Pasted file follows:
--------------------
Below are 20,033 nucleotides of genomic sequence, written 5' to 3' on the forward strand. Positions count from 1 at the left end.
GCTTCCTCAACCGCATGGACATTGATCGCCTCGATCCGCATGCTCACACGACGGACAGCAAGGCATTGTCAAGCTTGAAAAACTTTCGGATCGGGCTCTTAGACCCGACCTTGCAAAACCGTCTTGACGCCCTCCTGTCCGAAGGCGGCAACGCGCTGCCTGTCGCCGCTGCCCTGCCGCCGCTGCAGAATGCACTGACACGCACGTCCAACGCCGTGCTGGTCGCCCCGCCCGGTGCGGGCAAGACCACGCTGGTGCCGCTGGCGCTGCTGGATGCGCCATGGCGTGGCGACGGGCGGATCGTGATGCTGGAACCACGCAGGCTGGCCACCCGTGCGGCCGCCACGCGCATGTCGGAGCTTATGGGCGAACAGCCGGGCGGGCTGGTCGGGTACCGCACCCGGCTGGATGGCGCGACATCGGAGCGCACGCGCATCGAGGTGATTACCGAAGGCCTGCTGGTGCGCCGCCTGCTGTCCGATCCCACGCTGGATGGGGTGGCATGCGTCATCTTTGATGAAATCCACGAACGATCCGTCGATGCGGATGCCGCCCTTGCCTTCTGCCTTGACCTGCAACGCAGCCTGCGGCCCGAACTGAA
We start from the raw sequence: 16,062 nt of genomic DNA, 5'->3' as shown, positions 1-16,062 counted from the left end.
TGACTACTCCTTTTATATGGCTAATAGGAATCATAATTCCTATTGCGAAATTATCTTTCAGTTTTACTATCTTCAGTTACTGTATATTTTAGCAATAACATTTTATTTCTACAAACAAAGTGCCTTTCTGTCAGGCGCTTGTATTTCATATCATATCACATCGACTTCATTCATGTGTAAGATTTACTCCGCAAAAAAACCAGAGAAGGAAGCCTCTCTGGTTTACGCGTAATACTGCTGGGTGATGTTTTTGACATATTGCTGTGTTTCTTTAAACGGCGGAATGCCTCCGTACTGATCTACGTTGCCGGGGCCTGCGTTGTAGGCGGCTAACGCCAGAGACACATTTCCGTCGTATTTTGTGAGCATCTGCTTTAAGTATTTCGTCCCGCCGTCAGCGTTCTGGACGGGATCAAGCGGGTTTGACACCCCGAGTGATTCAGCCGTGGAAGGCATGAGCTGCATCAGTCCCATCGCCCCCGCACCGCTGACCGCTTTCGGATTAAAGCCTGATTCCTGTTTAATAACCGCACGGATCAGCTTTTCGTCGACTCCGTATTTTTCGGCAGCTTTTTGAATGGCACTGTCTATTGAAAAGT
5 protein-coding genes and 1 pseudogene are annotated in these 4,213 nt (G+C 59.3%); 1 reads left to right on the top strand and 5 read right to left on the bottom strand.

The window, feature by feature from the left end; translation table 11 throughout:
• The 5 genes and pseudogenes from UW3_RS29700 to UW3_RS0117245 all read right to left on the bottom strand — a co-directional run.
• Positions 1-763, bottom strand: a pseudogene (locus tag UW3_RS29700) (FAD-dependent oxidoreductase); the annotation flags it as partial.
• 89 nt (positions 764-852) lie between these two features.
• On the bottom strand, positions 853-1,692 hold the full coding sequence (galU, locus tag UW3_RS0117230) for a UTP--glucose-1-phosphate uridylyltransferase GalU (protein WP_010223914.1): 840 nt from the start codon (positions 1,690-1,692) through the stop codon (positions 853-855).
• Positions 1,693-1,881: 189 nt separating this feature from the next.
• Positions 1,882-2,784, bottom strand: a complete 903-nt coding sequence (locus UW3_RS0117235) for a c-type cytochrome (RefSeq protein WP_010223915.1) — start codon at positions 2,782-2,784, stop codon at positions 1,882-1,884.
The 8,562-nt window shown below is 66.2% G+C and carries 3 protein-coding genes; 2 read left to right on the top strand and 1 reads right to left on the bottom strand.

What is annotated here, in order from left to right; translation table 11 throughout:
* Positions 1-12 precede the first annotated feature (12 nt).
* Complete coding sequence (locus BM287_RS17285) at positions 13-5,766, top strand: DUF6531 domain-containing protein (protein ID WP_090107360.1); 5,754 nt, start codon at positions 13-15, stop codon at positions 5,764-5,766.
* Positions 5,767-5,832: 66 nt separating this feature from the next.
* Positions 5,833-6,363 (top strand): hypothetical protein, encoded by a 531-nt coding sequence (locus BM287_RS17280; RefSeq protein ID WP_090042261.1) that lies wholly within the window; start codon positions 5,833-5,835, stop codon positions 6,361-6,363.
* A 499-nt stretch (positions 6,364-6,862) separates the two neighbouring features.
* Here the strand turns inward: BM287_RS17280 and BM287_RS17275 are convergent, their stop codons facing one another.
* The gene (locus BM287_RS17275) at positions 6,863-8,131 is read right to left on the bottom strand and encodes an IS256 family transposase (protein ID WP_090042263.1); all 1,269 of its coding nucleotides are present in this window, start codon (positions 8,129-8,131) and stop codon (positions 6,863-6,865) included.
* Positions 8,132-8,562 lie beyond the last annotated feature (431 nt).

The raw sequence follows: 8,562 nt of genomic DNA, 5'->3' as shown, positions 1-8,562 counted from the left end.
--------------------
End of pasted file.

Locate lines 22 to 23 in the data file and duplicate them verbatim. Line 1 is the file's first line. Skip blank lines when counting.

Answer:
* Positions 8,132-8,562 lie beyond the last annotated feature (431 nt).

The raw sequence follows: 8,562 nt of genomic DNA, 5'->3' as shown, positions 1-8,562 counted from the left end.